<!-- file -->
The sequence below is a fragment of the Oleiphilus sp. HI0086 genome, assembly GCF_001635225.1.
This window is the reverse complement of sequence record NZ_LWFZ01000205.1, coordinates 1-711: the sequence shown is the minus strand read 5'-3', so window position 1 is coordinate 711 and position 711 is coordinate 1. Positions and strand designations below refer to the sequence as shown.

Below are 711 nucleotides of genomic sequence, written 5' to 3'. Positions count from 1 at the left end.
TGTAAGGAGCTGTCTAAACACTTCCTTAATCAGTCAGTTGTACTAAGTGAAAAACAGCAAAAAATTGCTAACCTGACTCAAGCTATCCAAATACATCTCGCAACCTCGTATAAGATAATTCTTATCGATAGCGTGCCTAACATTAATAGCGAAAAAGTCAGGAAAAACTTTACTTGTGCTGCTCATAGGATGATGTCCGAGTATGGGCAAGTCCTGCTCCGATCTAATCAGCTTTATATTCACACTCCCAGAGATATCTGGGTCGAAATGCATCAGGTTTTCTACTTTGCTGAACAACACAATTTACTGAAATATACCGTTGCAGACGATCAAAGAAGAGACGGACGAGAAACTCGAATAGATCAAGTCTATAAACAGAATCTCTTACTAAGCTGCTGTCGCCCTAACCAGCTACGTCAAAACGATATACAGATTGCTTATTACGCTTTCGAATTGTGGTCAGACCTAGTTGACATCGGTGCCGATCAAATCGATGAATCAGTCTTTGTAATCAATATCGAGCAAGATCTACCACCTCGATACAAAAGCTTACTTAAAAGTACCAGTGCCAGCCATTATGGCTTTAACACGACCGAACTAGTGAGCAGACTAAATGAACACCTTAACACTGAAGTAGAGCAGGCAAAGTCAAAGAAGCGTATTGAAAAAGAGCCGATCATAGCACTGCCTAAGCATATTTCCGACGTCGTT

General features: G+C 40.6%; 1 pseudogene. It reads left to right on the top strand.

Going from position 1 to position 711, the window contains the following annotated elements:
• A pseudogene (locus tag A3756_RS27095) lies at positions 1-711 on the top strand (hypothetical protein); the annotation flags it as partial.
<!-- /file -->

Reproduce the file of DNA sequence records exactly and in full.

The sequence below is a fragment of the Oleiphilus sp. HI0086 genome, assembly GCF_001635225.1.
This window is the reverse complement of sequence record NZ_LWFZ01000205.1, coordinates 1-711: the sequence shown is the minus strand read 5'-3', so window position 1 is coordinate 711 and position 711 is coordinate 1. Positions and strand designations below refer to the sequence as shown.

Below are 711 nucleotides of genomic sequence, written 5' to 3'. Positions count from 1 at the left end.
TGTAAGGAGCTGTCTAAACACTTCCTTAATCAGTCAGTTGTACTAAGTGAAAAACAGCAAAAAATTGCTAACCTGACTCAAGCTATCCAAATACATCTCGCAACCTCGTATAAGATAATTCTTATCGATAGCGTGCCTAACATTAATAGCGAAAAAGTCAGGAAAAACTTTACTTGTGCTGCTCATAGGATGATGTCCGAGTATGGGCAAGTCCTGCTCCGATCTAATCAGCTTTATATTCACACTCCCAGAGATATCTGGGTCGAAATGCATCAGGTTTTCTACTTTGCTGAACAACACAATTTACTGAAATATACCGTTGCAGACGATCAAAGAAGAGACGGACGAGAAACTCGAATAGATCAAGTCTATAAACAGAATCTCTTACTAAGCTGCTGTCGCCCTAACCAGCTACGTCAAAACGATATACAGATTGCTTATTACGCTTTCGAATTGTGGTCAGACCTAGTTGACATCGGTGCCGATCAAATCGATGAATCAGTCTTTGTAATCAATATCGAGCAAGATCTACCACCTCGATACAAAAGCTTACTTAAAAGTACCAGTGCCAGCCATTATGGCTTTAACACGACCGAACTAGTGAGCAGACTAAATGAACACCTTAACACTGAAGTAGAGCAGGCAAAGTCAAAGAAGCGTATTGAAAAAGAGCCGATCATAGCACTGCCTAAGCATATTTCCGACGTCGTT

General features: G+C 40.6%; 1 pseudogene. It reads left to right on the top strand.

Going from position 1 to position 711, the window contains the following annotated elements:
• A pseudogene (locus tag A3756_RS27095) lies at positions 1-711 on the top strand (hypothetical protein); the annotation flags it as partial.